Artichokes are a gourmet, delicious vegetable that you can easily grow in your own vegetable garden next to your tomatoes or pumpkins! They’re perennials high in Vitamin C among other nutrients. If you are thinking about growing them in your garden, you can choose from several methods. Let’s take a look at them!
Growing Artichokes from Seed
Seeds come from the flowers of the artichoke. You can purchase these from a nursery or take them from a fully developed flower.
- Artichokes are sensitive to frost and you should seed indoors if you live in a colder climate or region where there is a danger of frost during the growing season.
- Ideal soil temperatures for germinating range between 60 – 80F.
- Only plant your artichoke seedlings after all danger of frost has passed.
Your local frost date will depend on your region.
If your region is not subject to frost, you can plant the seeds directly into the soil without starting it indoors.
Seeds need to be stratified before they will grow. This means they need to be exposed to cold for a time period, which simulates a winter cycle.
- Place your seeds in a damp napkin inside a plastic container or bag to keep them from drying out.
- Leave them in the fridge for 2 weeks. Then they are ready to plant!
- Make sure you start a few extra seeds, in case they don’t all germinate.
Plant your seeds 0.5 inches deep and give each plant a 5 foot square to grow in with no tree roots or other garden plants inside that square.
Artichokes grown from seed won’t produce any flowers in their first year. If you’re willing to wait until the second year for a crop then go ahead and plant from seed; otherwise, consider buying a started plant from a nursery.
Growing Artichokes from Crowns
Artichokes can be grown from crowns too. Artichokes are self-propagating, and they do this by sending off-shoots from the root system that pop up around the parent plant. You can dig these pups up and move them, and you should, since they will otherwise compete with the parent plant for nutrients and sunlight.
Make sure you get as much of the root as you can. The artichoke crown can tolerate some rootlets being cut but you should still be careful.
Give it a read
Give each plant a 5-foot square plot to grow in.
- This will give enough space for the relatively large leaves of your artichokes.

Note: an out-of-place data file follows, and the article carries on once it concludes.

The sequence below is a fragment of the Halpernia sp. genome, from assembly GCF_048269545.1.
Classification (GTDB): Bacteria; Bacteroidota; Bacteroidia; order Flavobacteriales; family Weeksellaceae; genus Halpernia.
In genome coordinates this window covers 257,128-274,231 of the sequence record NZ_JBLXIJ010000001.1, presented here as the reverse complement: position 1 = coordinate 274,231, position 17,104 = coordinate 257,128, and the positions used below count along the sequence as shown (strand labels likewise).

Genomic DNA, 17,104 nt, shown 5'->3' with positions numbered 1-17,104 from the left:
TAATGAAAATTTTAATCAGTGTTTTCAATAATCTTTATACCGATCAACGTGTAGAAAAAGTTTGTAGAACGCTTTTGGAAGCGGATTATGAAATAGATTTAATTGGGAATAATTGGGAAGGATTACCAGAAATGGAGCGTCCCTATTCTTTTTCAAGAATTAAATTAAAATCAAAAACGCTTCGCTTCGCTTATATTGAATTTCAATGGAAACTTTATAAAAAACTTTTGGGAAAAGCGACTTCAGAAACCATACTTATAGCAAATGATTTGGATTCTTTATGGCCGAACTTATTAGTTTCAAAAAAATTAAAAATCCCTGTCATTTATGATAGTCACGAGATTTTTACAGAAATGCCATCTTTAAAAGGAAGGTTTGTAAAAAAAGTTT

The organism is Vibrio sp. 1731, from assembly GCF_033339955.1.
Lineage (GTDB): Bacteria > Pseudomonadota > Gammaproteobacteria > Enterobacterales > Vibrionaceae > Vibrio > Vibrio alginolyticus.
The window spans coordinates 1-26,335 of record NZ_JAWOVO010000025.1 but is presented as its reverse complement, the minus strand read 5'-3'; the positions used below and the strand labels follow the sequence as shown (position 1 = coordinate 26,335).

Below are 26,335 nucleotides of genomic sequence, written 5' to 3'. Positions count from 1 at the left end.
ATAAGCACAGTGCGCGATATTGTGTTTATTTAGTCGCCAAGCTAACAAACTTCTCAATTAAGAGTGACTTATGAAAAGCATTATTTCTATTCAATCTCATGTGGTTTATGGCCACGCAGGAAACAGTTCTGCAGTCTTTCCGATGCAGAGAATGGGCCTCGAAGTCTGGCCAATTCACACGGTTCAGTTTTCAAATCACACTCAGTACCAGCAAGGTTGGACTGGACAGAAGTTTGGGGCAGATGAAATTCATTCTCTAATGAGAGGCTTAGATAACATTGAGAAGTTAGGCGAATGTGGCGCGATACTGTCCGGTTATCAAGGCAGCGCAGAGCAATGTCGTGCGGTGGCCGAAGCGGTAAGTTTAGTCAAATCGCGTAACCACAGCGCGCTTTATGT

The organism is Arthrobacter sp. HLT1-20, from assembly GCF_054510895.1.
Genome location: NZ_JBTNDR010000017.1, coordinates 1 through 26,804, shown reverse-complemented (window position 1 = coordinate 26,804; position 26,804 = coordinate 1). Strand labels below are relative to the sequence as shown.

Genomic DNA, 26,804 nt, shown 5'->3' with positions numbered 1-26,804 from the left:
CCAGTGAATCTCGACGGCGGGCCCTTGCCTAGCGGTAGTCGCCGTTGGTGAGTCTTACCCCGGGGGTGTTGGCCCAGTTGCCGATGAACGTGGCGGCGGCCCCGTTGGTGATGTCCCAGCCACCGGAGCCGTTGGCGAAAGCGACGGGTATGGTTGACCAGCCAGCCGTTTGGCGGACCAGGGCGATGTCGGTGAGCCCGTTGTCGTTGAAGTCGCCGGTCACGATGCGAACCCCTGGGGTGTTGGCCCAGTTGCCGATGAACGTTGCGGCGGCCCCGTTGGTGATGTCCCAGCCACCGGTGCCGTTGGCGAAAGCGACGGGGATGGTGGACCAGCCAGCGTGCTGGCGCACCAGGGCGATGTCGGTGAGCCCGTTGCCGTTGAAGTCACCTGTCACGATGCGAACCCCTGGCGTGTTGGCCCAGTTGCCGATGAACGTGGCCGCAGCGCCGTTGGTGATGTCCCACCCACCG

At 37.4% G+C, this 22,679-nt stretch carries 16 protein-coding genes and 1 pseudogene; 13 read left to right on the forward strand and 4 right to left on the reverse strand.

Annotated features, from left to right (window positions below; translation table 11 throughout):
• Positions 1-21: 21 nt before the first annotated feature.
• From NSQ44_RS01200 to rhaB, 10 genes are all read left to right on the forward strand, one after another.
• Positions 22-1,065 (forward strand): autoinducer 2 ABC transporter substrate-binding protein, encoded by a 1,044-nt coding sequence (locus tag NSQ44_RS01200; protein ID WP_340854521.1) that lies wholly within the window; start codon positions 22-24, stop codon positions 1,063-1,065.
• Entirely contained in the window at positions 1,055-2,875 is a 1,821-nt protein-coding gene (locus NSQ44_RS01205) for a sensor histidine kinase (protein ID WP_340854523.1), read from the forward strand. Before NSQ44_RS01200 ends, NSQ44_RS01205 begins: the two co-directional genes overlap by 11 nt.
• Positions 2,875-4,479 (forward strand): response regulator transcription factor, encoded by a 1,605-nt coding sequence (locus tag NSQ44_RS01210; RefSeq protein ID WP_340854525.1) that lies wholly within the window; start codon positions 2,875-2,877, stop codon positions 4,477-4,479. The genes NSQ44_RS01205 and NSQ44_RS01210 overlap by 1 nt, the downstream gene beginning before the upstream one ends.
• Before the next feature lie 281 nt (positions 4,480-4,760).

- Full sun is necessary for artichokes so don’t plant them in the shade or near large trees.
Watering & Fertilizing
Artichokes should be watered regularly in order to keep the soil moist. Consistent watering will give you tasty artichokes at the end of the growing season. Make sure the ground is moist but not waterlogged, since sitting water promotes diseases.
You should also use a lot of fertilizer on your artichokes. They are heavy feeders, so they require more nutrients than most vegetable crops.
Unlike most vegetables, the part of the artichoke you eat is the flower.
- Artichoke flowers are ready to harvest when the leaves on the outside of the flower begin to peel back from the body of the flower.
- Timing is important, since the flower becomes bitter and inedible as it finishes developing.
- Once the leaves have all separated from the flower, it is too late.
- Use pruning shears to harvest artichokes rather than a knife or scissors.
When you are ready to harvest, cut the stem roughly an inch below the base of the flower. Artichokes can be stored in the fridge for up to 2 weeks.
Varieties of Artichokes
- Green Globes – this is the most popular artichoke variety. This is the one that you’ll buy at the grocery store. It does well in warm regions with mild winters.
- Colorado Star or Imperial Star – these two varieties do well in colder climates.
- Cardoons – these are a special variety of artichoke that is grown for its stems rather than the flower. Technically, artichokes are a human-bred variety of cardoons selected for large flowers.
Sunchokes – also known as Jerusalem Artichokes, they are also popular – but they’re technically not a real artichoke! They’re closely related to sunflowers, and you can grow them from the tubers that you buy at the store. These tubers resemble potatoes and can be mashed or fried the same way as with a potato.
Frequently Asked Questions
Can you grow artichokes in Florida?
You certainly can! Until recently, artichokes were thought to be impossible to grow in Florida since they depend on a winter cold cycle that doesn’t happen in Florida. Artichokes produce a hormone known as Gibberellic acid during the cold season, so treating the plant with this hormone will cause it to flower without having to get cold.
Can you grow artichokes in pots?
You can definitely plant artichokes in pots, which is ideal for growing in colder climates. This way, you can bring them inside for the winter. Pots should be at least a foot in diameter, bigger than pots for most vegetables. 5-gallon pails can be used as long as you drill holes in the bottom for water drainage.
Can you grow artichokes in containers?
Absolutely! Since artichokes are large plants, you should use a container at least 3 feet wide and a foot deep. Grow only one plant per container. Like pots, having your artichoke plants in containers allows you to bring in your plants for winter or if there is a frost warning.
Do artichokes grow above ground?
Yes, the edible portion of the artichoke (the flower) grows above ground. Artichoke plants grow large leaves that can take up a lot of space, up to a 5 foot square.